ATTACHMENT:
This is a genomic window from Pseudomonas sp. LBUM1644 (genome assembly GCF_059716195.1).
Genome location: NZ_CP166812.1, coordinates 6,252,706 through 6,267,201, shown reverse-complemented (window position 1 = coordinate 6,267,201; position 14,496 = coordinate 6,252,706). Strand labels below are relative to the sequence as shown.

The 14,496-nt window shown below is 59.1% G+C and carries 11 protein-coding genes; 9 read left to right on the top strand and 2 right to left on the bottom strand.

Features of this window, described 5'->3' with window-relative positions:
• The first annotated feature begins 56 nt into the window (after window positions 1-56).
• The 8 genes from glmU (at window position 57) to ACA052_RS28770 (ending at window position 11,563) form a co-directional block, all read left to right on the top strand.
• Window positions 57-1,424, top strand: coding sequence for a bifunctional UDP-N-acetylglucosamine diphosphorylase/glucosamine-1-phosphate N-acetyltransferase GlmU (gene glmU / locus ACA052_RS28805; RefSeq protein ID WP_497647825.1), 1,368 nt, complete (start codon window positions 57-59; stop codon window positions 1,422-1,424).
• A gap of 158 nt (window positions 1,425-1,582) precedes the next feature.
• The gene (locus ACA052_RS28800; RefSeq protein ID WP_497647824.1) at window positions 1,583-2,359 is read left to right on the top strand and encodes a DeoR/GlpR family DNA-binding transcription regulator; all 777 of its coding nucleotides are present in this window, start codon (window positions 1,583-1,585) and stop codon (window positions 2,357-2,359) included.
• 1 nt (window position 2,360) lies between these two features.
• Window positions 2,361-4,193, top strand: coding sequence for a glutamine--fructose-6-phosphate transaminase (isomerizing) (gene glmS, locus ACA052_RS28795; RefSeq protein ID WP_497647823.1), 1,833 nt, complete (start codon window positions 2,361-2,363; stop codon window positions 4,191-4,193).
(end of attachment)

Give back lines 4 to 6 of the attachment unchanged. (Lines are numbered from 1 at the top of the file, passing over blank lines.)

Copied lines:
Features of this window, described 5'->3' with window-relative positions:
• The first annotated feature begins 56 nt into the window (after window positions 1-56).
• The 8 genes from glmU (at window position 57) to ACA052_RS28770 (ending at window position 11,563) form a co-directional block, all read left to right on the top strand.